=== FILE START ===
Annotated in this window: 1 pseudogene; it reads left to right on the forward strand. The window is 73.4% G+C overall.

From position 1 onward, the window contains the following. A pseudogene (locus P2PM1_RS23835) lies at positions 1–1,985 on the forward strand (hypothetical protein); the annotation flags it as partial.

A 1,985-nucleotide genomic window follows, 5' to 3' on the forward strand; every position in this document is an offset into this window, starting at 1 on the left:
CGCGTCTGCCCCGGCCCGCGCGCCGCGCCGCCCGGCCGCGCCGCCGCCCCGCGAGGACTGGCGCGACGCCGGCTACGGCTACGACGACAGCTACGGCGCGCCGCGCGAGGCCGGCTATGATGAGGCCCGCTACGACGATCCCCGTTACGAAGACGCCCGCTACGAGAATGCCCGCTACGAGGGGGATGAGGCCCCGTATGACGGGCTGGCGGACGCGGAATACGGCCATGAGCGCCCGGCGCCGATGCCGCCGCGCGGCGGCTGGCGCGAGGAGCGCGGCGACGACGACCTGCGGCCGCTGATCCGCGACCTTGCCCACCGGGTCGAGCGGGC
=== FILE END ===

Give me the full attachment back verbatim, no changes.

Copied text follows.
Annotated in this window: 1 pseudogene; it reads left to right on the forward strand. The window is 73.4% G+C overall.

From position 1 onward, the window contains the following. A pseudogene (locus P2PM1_RS23835) lies at positions 1–1,985 on the forward strand (hypothetical protein); the annotation flags it as partial.

A 1,985-nucleotide genomic window follows, 5' to 3' on the forward strand; every position in this document is an offset into this window, starting at 1 on the left:
CGCGTCTGCCCCGGCCCGCGCGCCGCGCCGCCCGGCCGCGCCGCCGCCCCGCGAGGACTGGCGCGACGCCGGCTACGGCTACGACGACAGCTACGGCGCGCCGCGCGAGGCCGGCTATGATGAGGCCCGCTACGACGATCCCCGTTACGAAGACGCCCGCTACGAGAATGCCCGCTACGAGGGGGATGAGGCCCCGTATGACGGGCTGGCGGACGCGGAATACGGCCATGAGCGCCCGGCGCCGATGCCGCCGCGCGGCGGCTGGCGCGAGGAGCGCGGCGACGACGACCTGCGGCCGCTGATCCGCGACCTTGCCCACCGGGTCGAGCGGGC